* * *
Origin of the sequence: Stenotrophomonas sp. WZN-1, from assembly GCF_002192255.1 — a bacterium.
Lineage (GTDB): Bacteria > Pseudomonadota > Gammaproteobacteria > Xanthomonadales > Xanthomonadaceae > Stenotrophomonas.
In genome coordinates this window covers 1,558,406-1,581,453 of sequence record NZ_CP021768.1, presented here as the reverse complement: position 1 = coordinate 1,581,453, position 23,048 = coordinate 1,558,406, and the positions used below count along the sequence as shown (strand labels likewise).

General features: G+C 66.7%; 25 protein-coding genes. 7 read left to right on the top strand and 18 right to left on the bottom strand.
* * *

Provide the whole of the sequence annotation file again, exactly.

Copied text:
Origin of the sequence: Stenotrophomonas sp. WZN-1, from assembly GCF_002192255.1 — a bacterium.
Lineage (GTDB): Bacteria > Pseudomonadota > Gammaproteobacteria > Xanthomonadales > Xanthomonadaceae > Stenotrophomonas.
In genome coordinates this window covers 1,558,406-1,581,453 of sequence record NZ_CP021768.1, presented here as the reverse complement: position 1 = coordinate 1,581,453, position 23,048 = coordinate 1,558,406, and the positions used below count along the sequence as shown (strand labels likewise).

General features: G+C 66.7%; 25 protein-coding genes. 7 read left to right on the top strand and 18 right to left on the bottom strand.